- The Extraordinary Gazette on Terminal Handling and Other Charges(06th January 2014)
- Sri Lanka Shippers' Council welcomes the Budget Proposals on Shipping(02nd December 2013)
- Customs Notice Penalty Tables for late reporting and amendments to cargo manifest(26th November 2013)
- Trade Notice - A list of licensed FFs with DGMS as at 08/11/2013(09th November 2013)
- P3 Network Takes Shape [Infographic](30th October 2013)
- Trade Notice Sri Lanka Customs - New Gazette No 1829/39 of 27/09/2013(18th October 2013)
- Notice issued by Director General Merchant Shipping for non licensed Freight Forwarders and NVOCC Operators(26th Saptember 2013)
- IMO passes mandatory container weighing – but with a compromise for shippers(26th Saptember 2013)
- Shipper anger grows as more airlines weigh in with costly surcharge change(26th Saptember 2013)
- The Minister of Finance has issued regulations and Colombo and Hambantota ports have been declared as Free Ports(16th August 2013)
- Sri Lanka Shippers' Council Meeting with Sri Lanka Customs(26th July 2013)
- Changes to the Export Cargo Clearance Procedure(04th July 2013)
- Container lines band up to beat the blues(21st June 2013)
- 43rd Annual General Meeting 2013-2014 – Sri Lanka Shippers' Council(14th June 2013)
- Awareness Seminar on Avoiding risks on ad-hoc charges in international trade contracts(30th April 2013)
- Full Implimentation Of Sri Lanka Custom'S Asycuda World System(06th March 2013)
- New 20ft box design promises greater capacity for shippers(20th February 2013)
- Shipping lines cut capacity and up rates as Asia-Europe stays weak(18th February 2013)
- Sri Lanka Shippers' Council visits Mattala Airport and Magampura Port(09th February 2013)
- Container Ship Capacity Around the World Is Up 6 Percent(14th January 2013)
- Full time AW help desk to solve urgent operational issues is now in place at Sri Lanka customs(20th December 2012)
- Trade Circular 21:IMPORTANT TRADE NOTICE for all methyl bromide users(24th September 2012)
- SLSC Circular to the membership / Importers & Exporters(17th September 2012)
- Open Discussion - Issues related to SLPA's newly implemented Cargo Management Module(22nd August 2012)
- Sri Lanka Ports Authority (SLPA) Circular: Implementation of the Cargo Management Module for Imports(08th August 2012)
- 42nd AGM Sri Lanka Shippers' Council 2012-2013(27th July 2012)
- Progress review discussion on Asycuda World (AW) Implementation(19th June 2012)
- Awareness Seminar on Regularizing Methyl Bromide Fumigation Procedure and Usage (01st June 2012)
- SLSC conducted Inspection tour to SLPA Warehouses (23rd & 25th May 2012)
- Online Submission of CUSDECs with blend sheets (17th May 2012)
- Sri Lanka Ports Authority Notice to all Exporters/Shippers/Forwarding Agencies (18th April 2012)
- Seminar on current status of Simplified VAT scheme (29th March 2012)
- Monitoring Procedure for fumigation using Me Br Incompliance with Montreal Protocol (26th March 2012)
- Advance Facilities to the Shipping Industry from SL Ports Authority,an awareness seminar organized by Sri Lanka Shippers Council (26th January 2012)
Sri Lanka exporters, importers battle high rates, box shortfalls to maintain trade lifeline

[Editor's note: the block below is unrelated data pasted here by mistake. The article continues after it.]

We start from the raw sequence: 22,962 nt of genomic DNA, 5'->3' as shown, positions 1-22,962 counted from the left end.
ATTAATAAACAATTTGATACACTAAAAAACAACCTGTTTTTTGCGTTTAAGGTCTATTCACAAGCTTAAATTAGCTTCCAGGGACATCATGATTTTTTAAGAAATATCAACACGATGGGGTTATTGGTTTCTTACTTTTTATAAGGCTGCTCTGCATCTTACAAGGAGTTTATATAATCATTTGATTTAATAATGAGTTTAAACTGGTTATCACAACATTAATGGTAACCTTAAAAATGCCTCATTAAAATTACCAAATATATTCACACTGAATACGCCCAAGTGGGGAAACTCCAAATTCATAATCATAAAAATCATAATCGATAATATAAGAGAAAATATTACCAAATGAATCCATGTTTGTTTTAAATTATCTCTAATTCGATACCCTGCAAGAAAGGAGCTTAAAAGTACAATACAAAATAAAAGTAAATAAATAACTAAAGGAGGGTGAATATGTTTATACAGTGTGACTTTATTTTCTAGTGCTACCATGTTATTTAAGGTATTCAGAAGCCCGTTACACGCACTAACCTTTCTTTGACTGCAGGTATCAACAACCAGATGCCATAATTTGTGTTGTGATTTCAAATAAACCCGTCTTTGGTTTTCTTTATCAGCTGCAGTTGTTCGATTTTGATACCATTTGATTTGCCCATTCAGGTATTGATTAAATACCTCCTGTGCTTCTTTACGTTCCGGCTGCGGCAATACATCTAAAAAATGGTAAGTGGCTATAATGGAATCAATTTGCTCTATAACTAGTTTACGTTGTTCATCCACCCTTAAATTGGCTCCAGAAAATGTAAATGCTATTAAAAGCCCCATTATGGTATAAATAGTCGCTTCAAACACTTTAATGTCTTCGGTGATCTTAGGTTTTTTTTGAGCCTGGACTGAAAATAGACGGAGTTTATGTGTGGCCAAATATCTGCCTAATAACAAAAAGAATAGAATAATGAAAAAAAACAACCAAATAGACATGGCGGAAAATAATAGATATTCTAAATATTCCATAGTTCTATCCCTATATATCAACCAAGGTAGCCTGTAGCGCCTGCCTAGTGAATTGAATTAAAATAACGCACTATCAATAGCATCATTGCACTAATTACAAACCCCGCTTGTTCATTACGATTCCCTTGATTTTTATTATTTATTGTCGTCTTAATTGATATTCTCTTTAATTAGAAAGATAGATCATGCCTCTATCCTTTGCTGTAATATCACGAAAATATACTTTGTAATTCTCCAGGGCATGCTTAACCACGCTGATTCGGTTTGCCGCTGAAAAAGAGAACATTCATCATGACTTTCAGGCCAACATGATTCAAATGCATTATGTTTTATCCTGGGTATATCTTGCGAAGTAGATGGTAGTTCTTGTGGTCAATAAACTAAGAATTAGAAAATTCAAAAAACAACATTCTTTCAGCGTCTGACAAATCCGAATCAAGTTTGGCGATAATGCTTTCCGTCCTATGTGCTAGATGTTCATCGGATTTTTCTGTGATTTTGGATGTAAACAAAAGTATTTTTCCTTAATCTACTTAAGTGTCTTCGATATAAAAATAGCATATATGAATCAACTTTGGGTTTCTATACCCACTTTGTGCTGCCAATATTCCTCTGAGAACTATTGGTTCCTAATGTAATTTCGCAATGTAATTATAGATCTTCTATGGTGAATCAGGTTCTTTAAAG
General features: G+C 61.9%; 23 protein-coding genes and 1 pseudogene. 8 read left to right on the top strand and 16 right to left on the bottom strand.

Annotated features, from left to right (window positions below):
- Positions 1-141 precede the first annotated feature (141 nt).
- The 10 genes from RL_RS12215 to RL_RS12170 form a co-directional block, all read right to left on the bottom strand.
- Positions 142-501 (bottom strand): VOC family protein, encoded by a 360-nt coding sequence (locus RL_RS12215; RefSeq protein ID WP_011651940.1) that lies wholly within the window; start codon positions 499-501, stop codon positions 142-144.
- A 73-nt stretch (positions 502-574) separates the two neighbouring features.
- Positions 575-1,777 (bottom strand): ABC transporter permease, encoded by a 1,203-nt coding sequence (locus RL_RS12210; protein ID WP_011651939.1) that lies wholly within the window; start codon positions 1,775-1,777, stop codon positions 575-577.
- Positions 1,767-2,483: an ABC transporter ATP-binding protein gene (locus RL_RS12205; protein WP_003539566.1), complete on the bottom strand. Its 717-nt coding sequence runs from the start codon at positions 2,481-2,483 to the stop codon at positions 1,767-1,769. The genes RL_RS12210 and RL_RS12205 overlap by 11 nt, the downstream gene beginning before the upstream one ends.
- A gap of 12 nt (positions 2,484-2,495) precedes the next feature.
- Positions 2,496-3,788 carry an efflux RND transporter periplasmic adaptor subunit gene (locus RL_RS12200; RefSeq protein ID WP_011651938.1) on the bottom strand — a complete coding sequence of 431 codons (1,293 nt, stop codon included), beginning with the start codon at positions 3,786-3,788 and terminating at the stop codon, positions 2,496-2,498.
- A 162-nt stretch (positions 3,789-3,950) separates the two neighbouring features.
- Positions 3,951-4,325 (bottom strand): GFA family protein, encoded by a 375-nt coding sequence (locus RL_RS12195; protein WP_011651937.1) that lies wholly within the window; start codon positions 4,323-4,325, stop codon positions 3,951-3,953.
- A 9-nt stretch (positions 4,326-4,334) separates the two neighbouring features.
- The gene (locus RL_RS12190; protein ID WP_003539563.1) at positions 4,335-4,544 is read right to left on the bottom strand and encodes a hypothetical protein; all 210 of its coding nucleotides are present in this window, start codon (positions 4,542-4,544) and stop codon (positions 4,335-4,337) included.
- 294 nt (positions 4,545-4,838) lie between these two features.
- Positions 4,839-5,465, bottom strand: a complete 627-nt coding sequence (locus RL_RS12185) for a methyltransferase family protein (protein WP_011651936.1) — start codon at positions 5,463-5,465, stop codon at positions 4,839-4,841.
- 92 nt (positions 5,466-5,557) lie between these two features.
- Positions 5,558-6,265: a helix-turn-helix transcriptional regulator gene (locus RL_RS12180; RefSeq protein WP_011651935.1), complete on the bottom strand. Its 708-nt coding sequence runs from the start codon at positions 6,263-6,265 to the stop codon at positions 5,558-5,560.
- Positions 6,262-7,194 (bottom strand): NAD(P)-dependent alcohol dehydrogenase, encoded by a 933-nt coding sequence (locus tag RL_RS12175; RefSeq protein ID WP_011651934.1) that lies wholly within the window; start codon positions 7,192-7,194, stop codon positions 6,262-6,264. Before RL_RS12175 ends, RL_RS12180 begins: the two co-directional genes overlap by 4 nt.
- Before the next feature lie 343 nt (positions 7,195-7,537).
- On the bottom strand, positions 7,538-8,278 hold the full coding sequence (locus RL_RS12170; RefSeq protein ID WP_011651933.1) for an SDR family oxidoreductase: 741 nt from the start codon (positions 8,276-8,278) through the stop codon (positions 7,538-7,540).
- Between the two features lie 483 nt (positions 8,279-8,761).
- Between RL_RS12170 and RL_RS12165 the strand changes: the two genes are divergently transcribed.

27th April 2021
Sri Lanka's exporters and importers are working against multiple global and domestic logistics disruptions in the post-Covid-19 period to keep exports ticking and supply the country with essential foods and raw material as freight rates soar.
Exporters are also facing shortfalls of containers with import controls in Sri Lanka, compounding global bottlenecks in shuttling empty containers.
Though freight rates have started to stabilize gradually from Covid-19 peaks, Sri Lankan shippers are paying high rates and battling capacity bottlenecks.
Freight rates from Colombo to Europe, China and Hong Kong have jumped over 200 per cent, to the US over 150 per cent and to Singapore over 100 per cent, Sri Lanka's Shipper Council Chairman Suren Abeysekera said.
Freight rates were competitive before the Covid-19 pandemic, helped by large container ships coming into service, but pandemic disruptions rapidly pushed up rates as ships were taken off service reducing capacity.
The Shanghai Freight Index has jumped three-fold compared to 2019 last quarter while the Drewry's World Container Freight Index also shows a threefold jump from 2019 with the average spot freight rate jumping from 1500 dollars in March 2019 to 4800 dollar by March 2021, Abeysekera said.
"In my 21-plus year experience I have never seen something like this before," Abeysekera said calling it a 'perfect storm' in ocean freight.
The resurgence of economic activities after Covid lockdowns ended, and the rush to build up stocks had created congestion in the global logistics system.
Shipping companies were making large profits and orders have also been placed at shipbuilders.
"Whatever that stopped during COVID, couldn't come back to its former glory even though the industry came back quickly to match the consumer demand," Abeysekera explained.
Across the logistics chain, there are delays and congestion, which is a cost to shippers.
"Congestions created at ports amplify this issue with ships spending more time close to ports rather than moving cargo on water," Abeysekera said.
While global trade has not actually grown, it is the disruptions and delays that are causing capacity problems, he said.
"Remember the number of ships in the world has not suddenly increased but most are out of schedule creating havoc to demand when it needs supply."